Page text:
Z is for Zombies

Zombies are to us as we are to what we could be.

Zombie narratives try to make us side with the worst of us against the most of us. (Accumulation by) dispossession shall be the whole of the law.

Zombies are the twenty-first century’s bomb-throwing anarchists, its beardy dirigibilists raining incendiary terror from the air. Destroy destroy destroy so a new world will rise from the ashes. But, as always, the destruction is welcomed by the architects of perpetual immiseration. Ultimately, the zombies work for them.

Zombies who struggle to retain or regain their humanity lack ambition. When zoe is all you are, why settle for the same old bios?

Zombies are metaphors, and zombie metaphors hang around long after they should have been shot in the head. Beat ’em or burn ’em, they go up pretty easy.

‘Global Recession in Century 21’, from Jason Wyngarde, Neo-liberalism and Other Economic Fantasies (Verso 2023)

The first major international organisation to fallwasp victim to the global recession was WASP, the World Aquanaut Security Patrol. Funding cuts saw it broken up into smaller national units, many of which were immediately disbanded. Marineville, that icon of postwar internationalism and sixties marineville 2design, was auctioned off to International Leisure, a division of Tracy International. It now combines a high-tech gated community with an exclusive resort. Its successful hosting of G7, G8 and G10 meetings, far from the media and even marinevillefurther from protestors, only enhanced its reputation among business elites. A retirement village for the super-rich is currently under construction.

ASP-UK, advised to expand its range of activities while right-sizing its operations, diversified into pollution monitoring, landfill management and recycling facilities. Around this time, mute amphibian beauty Marina became a marina1subject of interest to Immigration Services. Sans papier and facing internment, she quietly disappeared, apparently preferring to return to life beneathtroyatlanta the seas as one of Titan’s slave-girls. Six months later, Captain Troy Tempest, fresh from rehab, married Lieutenant Atlanta Shore. Acrimonous divorce followed within the year.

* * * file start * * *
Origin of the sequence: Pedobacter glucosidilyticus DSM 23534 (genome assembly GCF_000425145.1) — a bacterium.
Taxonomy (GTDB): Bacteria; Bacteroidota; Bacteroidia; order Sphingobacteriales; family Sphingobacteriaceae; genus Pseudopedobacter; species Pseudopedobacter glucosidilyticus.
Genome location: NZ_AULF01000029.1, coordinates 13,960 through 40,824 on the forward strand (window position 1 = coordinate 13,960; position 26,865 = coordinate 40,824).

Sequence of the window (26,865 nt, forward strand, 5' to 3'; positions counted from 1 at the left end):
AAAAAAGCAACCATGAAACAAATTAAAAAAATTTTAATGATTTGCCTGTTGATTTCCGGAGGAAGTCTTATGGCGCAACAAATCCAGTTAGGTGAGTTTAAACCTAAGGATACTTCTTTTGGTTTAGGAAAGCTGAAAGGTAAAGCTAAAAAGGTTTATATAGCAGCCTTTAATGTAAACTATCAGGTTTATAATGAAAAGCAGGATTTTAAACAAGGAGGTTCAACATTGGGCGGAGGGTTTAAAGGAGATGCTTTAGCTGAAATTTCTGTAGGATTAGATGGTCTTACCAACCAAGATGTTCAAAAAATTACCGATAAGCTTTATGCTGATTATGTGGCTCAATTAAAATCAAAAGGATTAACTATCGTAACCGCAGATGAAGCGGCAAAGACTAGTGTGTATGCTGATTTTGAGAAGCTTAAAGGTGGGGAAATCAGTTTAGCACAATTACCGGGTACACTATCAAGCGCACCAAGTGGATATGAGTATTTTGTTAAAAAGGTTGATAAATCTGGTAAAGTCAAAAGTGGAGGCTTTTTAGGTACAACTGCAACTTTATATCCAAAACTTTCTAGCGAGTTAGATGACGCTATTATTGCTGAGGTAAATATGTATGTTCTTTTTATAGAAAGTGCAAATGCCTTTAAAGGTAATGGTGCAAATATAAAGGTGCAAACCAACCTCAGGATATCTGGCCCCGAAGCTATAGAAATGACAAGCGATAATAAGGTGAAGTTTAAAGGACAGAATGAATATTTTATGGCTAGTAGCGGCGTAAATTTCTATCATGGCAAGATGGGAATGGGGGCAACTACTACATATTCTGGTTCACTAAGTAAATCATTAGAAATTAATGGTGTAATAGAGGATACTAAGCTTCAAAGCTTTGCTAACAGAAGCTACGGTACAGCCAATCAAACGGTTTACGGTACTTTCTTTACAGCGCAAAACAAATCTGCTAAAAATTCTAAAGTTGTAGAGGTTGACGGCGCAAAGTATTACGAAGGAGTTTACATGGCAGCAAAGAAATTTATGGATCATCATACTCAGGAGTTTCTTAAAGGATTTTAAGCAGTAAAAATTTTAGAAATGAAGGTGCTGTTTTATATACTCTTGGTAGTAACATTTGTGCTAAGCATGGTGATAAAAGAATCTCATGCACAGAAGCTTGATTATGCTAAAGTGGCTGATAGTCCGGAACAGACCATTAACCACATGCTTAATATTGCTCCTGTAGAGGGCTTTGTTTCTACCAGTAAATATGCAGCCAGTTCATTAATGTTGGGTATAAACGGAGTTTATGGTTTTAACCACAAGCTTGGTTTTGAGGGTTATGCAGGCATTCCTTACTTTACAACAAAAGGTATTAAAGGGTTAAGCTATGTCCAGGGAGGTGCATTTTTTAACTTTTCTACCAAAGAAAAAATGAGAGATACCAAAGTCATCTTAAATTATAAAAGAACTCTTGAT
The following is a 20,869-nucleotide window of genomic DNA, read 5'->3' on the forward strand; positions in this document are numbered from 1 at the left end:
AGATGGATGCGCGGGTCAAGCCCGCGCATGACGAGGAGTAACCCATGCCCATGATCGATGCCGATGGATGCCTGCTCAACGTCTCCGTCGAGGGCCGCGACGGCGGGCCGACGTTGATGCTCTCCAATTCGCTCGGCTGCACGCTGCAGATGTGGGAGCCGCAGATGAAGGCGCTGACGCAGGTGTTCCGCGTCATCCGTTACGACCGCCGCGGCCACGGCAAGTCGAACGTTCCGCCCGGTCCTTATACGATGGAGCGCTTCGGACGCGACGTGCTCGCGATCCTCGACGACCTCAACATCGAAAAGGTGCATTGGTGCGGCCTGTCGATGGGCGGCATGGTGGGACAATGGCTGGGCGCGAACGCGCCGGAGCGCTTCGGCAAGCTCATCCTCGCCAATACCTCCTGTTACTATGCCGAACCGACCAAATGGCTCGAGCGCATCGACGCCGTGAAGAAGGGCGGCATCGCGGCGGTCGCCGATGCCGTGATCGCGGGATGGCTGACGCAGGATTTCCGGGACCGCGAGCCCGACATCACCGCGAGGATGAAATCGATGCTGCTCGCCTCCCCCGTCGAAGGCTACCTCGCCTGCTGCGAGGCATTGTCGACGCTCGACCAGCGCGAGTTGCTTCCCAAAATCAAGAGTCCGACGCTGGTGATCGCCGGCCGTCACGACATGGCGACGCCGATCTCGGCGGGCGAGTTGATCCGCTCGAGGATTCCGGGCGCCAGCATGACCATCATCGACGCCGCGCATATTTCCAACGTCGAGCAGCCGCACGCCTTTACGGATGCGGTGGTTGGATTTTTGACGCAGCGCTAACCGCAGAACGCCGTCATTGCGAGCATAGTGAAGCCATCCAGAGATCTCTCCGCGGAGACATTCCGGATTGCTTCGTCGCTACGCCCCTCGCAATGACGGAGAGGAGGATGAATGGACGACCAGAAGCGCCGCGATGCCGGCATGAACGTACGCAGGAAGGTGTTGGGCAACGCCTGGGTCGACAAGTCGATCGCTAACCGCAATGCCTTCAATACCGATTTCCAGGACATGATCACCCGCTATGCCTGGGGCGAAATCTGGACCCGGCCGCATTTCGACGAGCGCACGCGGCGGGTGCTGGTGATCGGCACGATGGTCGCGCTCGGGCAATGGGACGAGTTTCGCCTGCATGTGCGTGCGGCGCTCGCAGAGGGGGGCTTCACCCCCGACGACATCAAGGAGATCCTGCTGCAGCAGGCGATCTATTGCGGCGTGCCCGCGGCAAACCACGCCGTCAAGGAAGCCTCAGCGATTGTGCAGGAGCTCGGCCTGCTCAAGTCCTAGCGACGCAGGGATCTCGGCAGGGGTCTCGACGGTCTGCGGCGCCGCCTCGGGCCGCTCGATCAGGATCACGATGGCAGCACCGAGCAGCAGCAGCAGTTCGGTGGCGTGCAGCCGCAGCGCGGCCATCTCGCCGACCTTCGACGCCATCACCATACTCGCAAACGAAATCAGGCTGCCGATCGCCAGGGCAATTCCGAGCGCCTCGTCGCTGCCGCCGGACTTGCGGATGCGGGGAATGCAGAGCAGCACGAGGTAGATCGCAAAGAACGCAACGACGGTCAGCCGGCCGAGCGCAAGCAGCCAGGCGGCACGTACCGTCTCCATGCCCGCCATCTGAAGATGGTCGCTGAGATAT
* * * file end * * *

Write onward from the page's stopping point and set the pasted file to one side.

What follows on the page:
Spectrum also suffered massive cuts as European governments shifted military funding away from international collaborations. Angel Interceptors were replaced with ill-suited Eurofighters, cloudbase11band the cost of retrofitting them to Cloudbase’s unique launch systems became just one more reason to scrap this ‘airborne monument to Keynesian folly and excess’. Helicarrier_(Earth-80920)When irreconcilable differences in management styles saw attempts to share resources with SHIELD collapse, the fate of Spectrum was sealed. It slowly shrank to a clearing house for commissioning Private Military Contractors before formally disbanding.

Captain Scarlet, once the heroic face of this proud organisation, spent his final years as a Spectrum agent attending corporate events in a desperate bid to find alternative income streams. The extent of this desperation captain-scarletonly became apparent when footage of a five-thousand-dollar-a-plate event was leaked onto youtube, showing Scarlet being shot and killed – over and over again – by drunken executives at ten thousand dollars a bullet. You can see in his eyes that he knows it will never be enough.

In later years, Scarlet became the repeated victim of Joe McClaine, a stalker suffering from multiple personality disorder. As a child, Joe was the joe90subject of systematic abuse by his scientist father, apparently condoned – and certainly covered up – by his employers, the shadowy World Intelligence Network. During the course of his trial, Joe manifested as many as 90 different personalities. Ironically, Scarlet and his would-be killer are currently in separate wings of the same asylum.

One figure to ride out, and indeed profit from, the recession and era of austerity was billionairre Jeff jefftracyTracy. His reputation, however, took quite a beating. Media outlets controlled by Tracy International depict him as a very private man, withdrawn and introspective. Critics, however, insist that he no longer dare show his face in public after the scandals that rocked International Rescue. Did the CIA really subcontract extraordinary Thunderbird2rendition abductions to International Rescue? Was Thunderbird 2 being used for human trafficking? What exactly happened to that refugee flotilla that sank without a survivor less than a mile from Tracy Island?tracy island

Jeff Tracy sporadically attempts to win back public support, philanthropically endangering the lives of his poorly-trained sons (and bystanders) by disregarding health and safety regulations in emergency situations. Courtesy of striking firefighters and ambulance crews, the once-lauded Tracy brothers are now commonly known as Scab Rescue.

 

29/10/10